thanks

    Reply
    • Jonathan Sapir

      Ideally you should use same DPM liquid brand as the Adhesive. We offer these options with our STAUF range. If you already purchase Rawmar- than pls search for Rawmar DPM (we currently do not have it) and apply accordingly.

      Reply
  • Vince

    Hi, I live on the 2nd floor of an apartment block that has a concrete floor and I'm planning to fit Solid Parawood, will I need to lay a dpm?

    Reply
    • Jonathan Sapir

      Hi, your fitter will have to measure the MC (moisture content) of the concrete and ensure its below 8%. Normally if the concrete is very old – that should be the case . However applying MC liquid will not cause any harm and might proof as beneficial in future. Thanks for the comment.

      Reply
  • Hanna

    Hi I am going to lay a floating floor onto, a new concrete floor. Do I need to apply self leveling? Also what sort of membrane/underlay do it need??
    Many thanks.

    Reply
    • Jonathan Sapir
      Jonathan Sapir May 3, 2016 at 4:01 pm

      Hi – Self levelling you will need only to level the Sub, if need be. On new concrete you might want to apply DPM liquid to seal it better. In any case measure the moisture before laying the floor.

      Reply
  • Patricia Anderson
    Patricia Anderson May 3, 2019 at 11:18 am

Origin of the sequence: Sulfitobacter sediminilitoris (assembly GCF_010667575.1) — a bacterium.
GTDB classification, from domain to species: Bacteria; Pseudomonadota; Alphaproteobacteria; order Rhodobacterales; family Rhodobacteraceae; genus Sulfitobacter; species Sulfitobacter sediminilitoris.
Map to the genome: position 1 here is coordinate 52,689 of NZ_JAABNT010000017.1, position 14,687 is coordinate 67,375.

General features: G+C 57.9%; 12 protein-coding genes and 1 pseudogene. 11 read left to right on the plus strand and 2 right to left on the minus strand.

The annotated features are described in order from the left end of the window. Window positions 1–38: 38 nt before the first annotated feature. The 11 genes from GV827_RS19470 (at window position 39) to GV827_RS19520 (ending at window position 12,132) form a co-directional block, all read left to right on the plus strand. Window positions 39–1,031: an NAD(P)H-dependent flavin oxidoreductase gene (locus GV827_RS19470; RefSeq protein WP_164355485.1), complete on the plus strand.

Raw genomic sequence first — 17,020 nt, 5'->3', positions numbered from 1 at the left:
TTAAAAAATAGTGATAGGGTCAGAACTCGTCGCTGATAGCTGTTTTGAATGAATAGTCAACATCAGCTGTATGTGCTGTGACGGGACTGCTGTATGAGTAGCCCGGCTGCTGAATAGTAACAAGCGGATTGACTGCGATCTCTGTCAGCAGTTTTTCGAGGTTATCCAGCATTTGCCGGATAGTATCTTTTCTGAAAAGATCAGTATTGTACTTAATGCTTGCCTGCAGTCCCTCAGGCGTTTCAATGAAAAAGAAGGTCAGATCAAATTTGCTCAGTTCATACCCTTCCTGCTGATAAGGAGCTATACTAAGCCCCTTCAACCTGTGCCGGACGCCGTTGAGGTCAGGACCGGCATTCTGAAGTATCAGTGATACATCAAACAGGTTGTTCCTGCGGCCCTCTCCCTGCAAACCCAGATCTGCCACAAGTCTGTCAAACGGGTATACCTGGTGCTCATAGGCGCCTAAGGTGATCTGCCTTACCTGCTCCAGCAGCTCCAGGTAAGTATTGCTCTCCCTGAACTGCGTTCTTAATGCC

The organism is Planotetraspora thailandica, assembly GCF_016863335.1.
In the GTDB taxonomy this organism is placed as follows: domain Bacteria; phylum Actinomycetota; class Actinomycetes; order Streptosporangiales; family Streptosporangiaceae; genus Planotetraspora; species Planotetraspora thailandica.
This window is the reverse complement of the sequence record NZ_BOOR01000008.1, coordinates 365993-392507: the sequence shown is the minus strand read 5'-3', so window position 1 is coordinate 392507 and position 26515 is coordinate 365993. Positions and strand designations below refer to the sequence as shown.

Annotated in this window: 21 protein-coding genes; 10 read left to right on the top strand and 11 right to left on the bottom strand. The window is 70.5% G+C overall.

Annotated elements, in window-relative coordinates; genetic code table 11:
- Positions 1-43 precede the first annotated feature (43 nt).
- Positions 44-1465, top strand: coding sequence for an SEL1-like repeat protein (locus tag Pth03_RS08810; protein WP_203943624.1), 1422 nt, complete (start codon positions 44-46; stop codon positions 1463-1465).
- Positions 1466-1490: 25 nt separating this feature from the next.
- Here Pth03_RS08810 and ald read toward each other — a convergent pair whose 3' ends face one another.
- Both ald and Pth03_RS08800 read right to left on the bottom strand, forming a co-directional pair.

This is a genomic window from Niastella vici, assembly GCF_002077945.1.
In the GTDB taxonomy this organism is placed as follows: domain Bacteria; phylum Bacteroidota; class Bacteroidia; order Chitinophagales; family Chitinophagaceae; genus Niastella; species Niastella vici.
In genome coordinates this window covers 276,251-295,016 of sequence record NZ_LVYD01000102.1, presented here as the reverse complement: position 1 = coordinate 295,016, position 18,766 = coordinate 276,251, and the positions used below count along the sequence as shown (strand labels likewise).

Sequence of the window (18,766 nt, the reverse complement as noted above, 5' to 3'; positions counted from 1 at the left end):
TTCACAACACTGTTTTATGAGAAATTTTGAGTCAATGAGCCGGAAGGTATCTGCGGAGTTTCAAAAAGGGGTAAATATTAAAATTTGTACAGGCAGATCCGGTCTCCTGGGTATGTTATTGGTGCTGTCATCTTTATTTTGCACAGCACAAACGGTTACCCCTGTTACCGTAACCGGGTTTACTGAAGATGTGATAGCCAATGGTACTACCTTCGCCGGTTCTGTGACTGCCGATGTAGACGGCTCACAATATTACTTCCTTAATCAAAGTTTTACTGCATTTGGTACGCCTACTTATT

I have new build, concrete slab, joiner says moisture readings are 15% - but he did not bore a hole into the concrete. After telling me he will lay a DPM instead he has laid QA vapour barrier 3mm between concrete slab and maple engineered flooring. Will this prevent any form of dampness or should he have laid an actual damp proof membrane?

    Reply
    • Jonathan Sapir
      Jonathan Sapir May 3, 2019 at 12:30 pm

      Hi Patricia, If your subfloor is concrete and recently laid, you’re likely to face more of a challenge when it comes to moisture. Ideally you should aim to have a reading of somewhere between 35 and 40% humidity air or 2-3% moisture content before laying your new floor. With concrete slabs taking an estimated month per inch to dry out, this can become quite a challenge. we've compared Vapour Barrier vs. Damp Proof Membrane at https://www.woodandbeyond.com/blog/vapour-barrier-or-damp-proof-membrane-for-wood-flooring/ 'If in doubt' a DPM, plus a vapour barrier will afford you the best protection. Thanks for the comment.

      Reply